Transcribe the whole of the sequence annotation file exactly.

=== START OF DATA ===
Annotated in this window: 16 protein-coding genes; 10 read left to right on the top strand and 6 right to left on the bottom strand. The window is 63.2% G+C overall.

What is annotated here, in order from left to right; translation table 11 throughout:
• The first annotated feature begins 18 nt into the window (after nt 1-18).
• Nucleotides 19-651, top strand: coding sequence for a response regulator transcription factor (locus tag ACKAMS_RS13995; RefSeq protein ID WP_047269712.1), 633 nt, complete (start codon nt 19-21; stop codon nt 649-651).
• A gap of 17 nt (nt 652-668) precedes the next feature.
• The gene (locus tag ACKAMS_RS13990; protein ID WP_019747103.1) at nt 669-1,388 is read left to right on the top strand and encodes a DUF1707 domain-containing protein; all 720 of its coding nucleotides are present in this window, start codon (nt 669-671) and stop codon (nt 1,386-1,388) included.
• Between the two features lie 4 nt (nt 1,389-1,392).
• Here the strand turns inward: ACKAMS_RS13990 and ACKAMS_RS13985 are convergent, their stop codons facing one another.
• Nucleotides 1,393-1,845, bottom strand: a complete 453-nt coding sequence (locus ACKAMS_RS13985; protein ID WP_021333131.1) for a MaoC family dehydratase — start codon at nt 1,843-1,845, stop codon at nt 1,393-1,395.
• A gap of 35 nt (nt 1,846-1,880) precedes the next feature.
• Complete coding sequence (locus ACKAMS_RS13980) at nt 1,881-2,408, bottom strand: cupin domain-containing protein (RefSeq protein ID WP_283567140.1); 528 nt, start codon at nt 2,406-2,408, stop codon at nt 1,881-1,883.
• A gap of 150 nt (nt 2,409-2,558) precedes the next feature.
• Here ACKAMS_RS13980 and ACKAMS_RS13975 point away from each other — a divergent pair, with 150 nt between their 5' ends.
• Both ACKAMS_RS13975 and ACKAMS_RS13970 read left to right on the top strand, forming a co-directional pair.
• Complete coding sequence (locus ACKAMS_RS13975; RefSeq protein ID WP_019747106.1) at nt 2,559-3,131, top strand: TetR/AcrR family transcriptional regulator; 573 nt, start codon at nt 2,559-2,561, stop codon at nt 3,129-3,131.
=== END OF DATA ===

Annotated in this window: 16 protein-coding genes; 10 read left to right on the top strand and 6 right to left on the bottom strand. The window is 63.2% G+C overall.

What is annotated here, in order from left to right; translation table 11 throughout:
• The first annotated feature begins 18 nt into the window (after nt 1-18).
• Nucleotides 19-651, top strand: coding sequence for a response regulator transcription factor (locus tag ACKAMS_RS13995; RefSeq protein ID WP_047269712.1), 633 nt, complete (start codon nt 19-21; stop codon nt 649-651).
• A gap of 17 nt (nt 652-668) precedes the next feature.
• The gene (locus tag ACKAMS_RS13990; protein ID WP_019747103.1) at nt 669-1,388 is read left to right on the top strand and encodes a DUF1707 domain-containing protein; all 720 of its coding nucleotides are present in this window, start codon (nt 669-671) and stop codon (nt 1,386-1,388) included.
• Between the two features lie 4 nt (nt 1,389-1,392).
• Here the strand turns inward: ACKAMS_RS13990 and ACKAMS_RS13985 are convergent, their stop codons facing one another.
• Nucleotides 1,393-1,845, bottom strand: a complete 453-nt coding sequence (locus ACKAMS_RS13985; protein ID WP_021333131.1) for a MaoC family dehydratase — start codon at nt 1,843-1,845, stop codon at nt 1,393-1,395.
• A gap of 35 nt (nt 1,846-1,880) precedes the next feature.
• Complete coding sequence (locus ACKAMS_RS13980) at nt 1,881-2,408, bottom strand: cupin domain-containing protein (RefSeq protein ID WP_283567140.1); 528 nt, start codon at nt 2,406-2,408, stop codon at nt 1,881-1,883.
• A gap of 150 nt (nt 2,409-2,558) precedes the next feature.
• Here ACKAMS_RS13980 and ACKAMS_RS13975 point away from each other — a divergent pair, with 150 nt between their 5' ends.
• Both ACKAMS_RS13975 and ACKAMS_RS13970 read left to right on the top strand, forming a co-directional pair.
• Complete coding sequence (locus ACKAMS_RS13975; RefSeq protein ID WP_019747106.1) at nt 2,559-3,131, top strand: TetR/AcrR family transcriptional regulator; 573 nt, start codon at nt 2,559-2,561, stop codon at nt 3,129-3,131.